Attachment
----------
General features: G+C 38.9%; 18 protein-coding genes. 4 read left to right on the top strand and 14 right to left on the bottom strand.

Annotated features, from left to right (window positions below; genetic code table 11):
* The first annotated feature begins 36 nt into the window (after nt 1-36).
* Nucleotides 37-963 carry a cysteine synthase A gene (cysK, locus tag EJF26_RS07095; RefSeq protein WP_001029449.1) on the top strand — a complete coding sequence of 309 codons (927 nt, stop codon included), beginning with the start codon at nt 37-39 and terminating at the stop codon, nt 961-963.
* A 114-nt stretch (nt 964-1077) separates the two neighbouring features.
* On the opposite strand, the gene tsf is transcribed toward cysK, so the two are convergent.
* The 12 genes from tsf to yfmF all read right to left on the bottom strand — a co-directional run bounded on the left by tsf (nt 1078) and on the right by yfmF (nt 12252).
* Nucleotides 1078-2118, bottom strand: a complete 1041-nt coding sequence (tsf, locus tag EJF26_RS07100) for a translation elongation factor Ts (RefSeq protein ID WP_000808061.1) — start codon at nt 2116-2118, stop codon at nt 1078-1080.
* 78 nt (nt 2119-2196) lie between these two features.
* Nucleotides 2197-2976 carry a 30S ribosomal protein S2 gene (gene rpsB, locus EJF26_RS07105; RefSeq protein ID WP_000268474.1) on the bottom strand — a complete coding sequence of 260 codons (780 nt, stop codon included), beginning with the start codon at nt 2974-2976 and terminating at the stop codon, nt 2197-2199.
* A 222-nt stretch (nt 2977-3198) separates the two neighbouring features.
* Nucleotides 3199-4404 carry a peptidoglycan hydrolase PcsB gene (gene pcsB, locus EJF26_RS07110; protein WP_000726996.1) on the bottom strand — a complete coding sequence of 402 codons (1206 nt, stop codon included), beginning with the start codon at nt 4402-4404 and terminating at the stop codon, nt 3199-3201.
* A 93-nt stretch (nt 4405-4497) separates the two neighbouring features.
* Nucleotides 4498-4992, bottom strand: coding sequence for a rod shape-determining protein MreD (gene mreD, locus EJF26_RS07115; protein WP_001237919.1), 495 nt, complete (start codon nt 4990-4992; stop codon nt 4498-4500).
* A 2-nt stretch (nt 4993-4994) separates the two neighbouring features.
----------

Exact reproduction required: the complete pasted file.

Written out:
General features: G+C 38.9%; 18 protein-coding genes. 4 read left to right on the top strand and 14 right to left on the bottom strand.

Annotated features, from left to right (window positions below; genetic code table 11):
* The first annotated feature begins 36 nt into the window (after nt 1-36).
* Nucleotides 37-963 carry a cysteine synthase A gene (cysK, locus tag EJF26_RS07095; RefSeq protein WP_001029449.1) on the top strand — a complete coding sequence of 309 codons (927 nt, stop codon included), beginning with the start codon at nt 37-39 and terminating at the stop codon, nt 961-963.
* A 114-nt stretch (nt 964-1077) separates the two neighbouring features.
* On the opposite strand, the gene tsf is transcribed toward cysK, so the two are convergent.
* The 12 genes from tsf to yfmF all read right to left on the bottom strand — a co-directional run bounded on the left by tsf (nt 1078) and on the right by yfmF (nt 12252).
* Nucleotides 1078-2118, bottom strand: a complete 1041-nt coding sequence (tsf, locus tag EJF26_RS07100) for a translation elongation factor Ts (RefSeq protein ID WP_000808061.1) — start codon at nt 2116-2118, stop codon at nt 1078-1080.
* 78 nt (nt 2119-2196) lie between these two features.
* Nucleotides 2197-2976 carry a 30S ribosomal protein S2 gene (gene rpsB, locus EJF26_RS07105; RefSeq protein ID WP_000268474.1) on the bottom strand — a complete coding sequence of 260 codons (780 nt, stop codon included), beginning with the start codon at nt 2974-2976 and terminating at the stop codon, nt 2197-2199.
* A 222-nt stretch (nt 2977-3198) separates the two neighbouring features.
* Nucleotides 3199-4404 carry a peptidoglycan hydrolase PcsB gene (gene pcsB, locus EJF26_RS07110; protein WP_000726996.1) on the bottom strand — a complete coding sequence of 402 codons (1206 nt, stop codon included), beginning with the start codon at nt 4402-4404 and terminating at the stop codon, nt 3199-3201.
* A 93-nt stretch (nt 4405-4497) separates the two neighbouring features.
* Nucleotides 4498-4992, bottom strand: coding sequence for a rod shape-determining protein MreD (gene mreD, locus EJF26_RS07115; protein WP_001237919.1), 495 nt, complete (start codon nt 4990-4992; stop codon nt 4498-4500).
* A 2-nt stretch (nt 4993-4994) separates the two neighbouring features.